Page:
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"Buenos dias", "buenas noches" -- this was the first words in a foreign language I heard in my life, as a three-year old boy growing up in developing post-war Western Germany, where the first gastarbeiters had arrived from Spain. Fascinated by the strange sounds, I tried to get to know some more languages, the only opportunity being TV courses of English and French -- there was no foreign language education for pre-teen school children in Germany yet in those days. Read more



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To find some answers Tim Machan explores the language's present and past, and looks ahead to its futures among the one and a half billion people who speak it. His search is fascinating and important, for definitions of English have influenced education and law in many countries and helped shape the identities of those who live in them.


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Query Details


Query Subject:   Cognitive Semanticists
Author:   Sebastien Plante
Submitter Email:  click here to access email

Linguistic LingField(s):  Semantics
Cognitive Science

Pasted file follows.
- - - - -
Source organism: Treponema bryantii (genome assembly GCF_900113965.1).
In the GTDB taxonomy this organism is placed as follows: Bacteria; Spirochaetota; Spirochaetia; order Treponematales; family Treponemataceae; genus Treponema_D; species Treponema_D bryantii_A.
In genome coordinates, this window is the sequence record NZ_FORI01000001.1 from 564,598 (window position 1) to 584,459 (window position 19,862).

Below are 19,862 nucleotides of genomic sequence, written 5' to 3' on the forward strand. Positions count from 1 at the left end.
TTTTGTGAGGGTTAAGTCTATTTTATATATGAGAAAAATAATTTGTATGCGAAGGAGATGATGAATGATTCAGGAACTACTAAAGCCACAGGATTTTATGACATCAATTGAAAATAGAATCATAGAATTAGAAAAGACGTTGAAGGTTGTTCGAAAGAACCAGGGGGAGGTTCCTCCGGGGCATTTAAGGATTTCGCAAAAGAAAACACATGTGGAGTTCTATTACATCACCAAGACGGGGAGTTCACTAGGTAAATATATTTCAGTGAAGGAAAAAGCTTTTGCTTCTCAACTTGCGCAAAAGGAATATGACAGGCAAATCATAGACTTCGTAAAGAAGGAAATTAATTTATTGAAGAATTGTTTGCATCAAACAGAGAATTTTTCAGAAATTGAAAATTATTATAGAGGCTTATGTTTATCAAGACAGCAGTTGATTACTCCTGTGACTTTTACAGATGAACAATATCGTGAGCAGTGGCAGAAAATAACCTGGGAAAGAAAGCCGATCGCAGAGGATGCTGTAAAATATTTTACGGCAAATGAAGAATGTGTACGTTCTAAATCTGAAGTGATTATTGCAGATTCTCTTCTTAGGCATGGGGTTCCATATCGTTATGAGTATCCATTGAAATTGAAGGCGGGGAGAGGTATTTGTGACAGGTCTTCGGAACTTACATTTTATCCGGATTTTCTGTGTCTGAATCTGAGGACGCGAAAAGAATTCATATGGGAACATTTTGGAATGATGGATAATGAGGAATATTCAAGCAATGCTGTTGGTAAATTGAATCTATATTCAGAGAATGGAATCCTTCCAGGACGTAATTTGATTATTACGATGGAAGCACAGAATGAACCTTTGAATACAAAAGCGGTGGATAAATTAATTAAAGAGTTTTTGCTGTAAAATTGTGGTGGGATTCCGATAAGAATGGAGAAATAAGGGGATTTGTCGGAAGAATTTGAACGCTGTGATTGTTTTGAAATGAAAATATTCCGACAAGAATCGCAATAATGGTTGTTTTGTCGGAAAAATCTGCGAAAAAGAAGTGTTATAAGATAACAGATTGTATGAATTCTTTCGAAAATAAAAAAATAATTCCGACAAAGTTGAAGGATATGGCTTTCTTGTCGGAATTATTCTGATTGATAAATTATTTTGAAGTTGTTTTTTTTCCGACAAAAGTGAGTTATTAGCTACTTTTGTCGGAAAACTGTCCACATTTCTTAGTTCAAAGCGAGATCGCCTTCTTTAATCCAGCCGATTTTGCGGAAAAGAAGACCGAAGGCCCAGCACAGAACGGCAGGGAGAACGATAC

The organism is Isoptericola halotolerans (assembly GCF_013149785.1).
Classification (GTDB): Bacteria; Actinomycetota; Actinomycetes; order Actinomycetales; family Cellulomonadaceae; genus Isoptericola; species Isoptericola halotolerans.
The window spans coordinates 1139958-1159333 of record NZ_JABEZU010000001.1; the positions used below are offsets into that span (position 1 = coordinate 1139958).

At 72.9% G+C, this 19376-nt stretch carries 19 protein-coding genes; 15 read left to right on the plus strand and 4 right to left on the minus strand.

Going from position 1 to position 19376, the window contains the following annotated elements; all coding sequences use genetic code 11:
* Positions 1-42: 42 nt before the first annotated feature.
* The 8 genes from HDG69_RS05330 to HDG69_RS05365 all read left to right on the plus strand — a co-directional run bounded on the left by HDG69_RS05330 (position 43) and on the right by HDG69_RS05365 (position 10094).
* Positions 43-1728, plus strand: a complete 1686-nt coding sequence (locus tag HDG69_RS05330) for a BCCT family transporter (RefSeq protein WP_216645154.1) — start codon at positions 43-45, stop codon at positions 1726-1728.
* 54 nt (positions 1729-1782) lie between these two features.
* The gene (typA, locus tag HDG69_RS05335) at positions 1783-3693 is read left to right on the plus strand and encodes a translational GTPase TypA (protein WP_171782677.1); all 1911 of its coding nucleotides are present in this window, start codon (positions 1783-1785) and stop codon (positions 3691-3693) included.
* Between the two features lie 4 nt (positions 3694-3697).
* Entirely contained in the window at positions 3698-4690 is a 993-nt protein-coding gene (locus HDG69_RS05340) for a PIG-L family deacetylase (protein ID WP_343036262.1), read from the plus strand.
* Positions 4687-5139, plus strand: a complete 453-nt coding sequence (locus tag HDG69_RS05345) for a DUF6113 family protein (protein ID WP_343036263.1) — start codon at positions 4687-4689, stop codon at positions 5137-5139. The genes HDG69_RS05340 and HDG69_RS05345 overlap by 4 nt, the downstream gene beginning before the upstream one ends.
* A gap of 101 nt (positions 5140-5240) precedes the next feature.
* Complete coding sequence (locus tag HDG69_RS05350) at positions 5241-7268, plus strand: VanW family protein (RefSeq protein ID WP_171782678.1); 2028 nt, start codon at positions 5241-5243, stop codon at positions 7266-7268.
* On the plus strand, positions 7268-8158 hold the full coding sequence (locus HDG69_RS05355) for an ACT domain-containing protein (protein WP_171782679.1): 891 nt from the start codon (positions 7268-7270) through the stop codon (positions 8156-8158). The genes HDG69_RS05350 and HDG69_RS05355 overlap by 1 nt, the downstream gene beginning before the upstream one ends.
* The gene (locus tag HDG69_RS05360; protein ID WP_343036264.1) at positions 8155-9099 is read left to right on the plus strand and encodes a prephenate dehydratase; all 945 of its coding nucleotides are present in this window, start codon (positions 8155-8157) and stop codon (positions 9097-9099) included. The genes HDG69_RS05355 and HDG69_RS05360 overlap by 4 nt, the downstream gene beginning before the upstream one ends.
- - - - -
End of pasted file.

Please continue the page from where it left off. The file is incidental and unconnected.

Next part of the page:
Query:   I'm a PhD student at Carleton University (Ottawa) and I'm looking to do what basically amounts to a reading unit on cognitive semantics in the fall. The way it works, any tenured prof anywhere in the world could theoretically supervise me, though closer would be better so we could at least meet face-to-face now and then, though many such rotations in my department have been done entirely by Skype and email.

The problem is that there are very few scholars who work with semantics other than formal or type-driven semantics in the Toronto-Ottawa-Montreal corridor, and if there are any, I seem to be incapable of locating them (and with my supervisor doing field work at the moment I'm somewhat lost).

Mostly I'm just looking for information on someone who would be likely to be comfortable teaching cognitive semantics as a methodology - whether in-person or at a distance - over the upcoming fall semester to a PhD student.

Thank you kindly,
- Sebastien
LL Issue: 24.3116
Date posted: 31-Jul-2013



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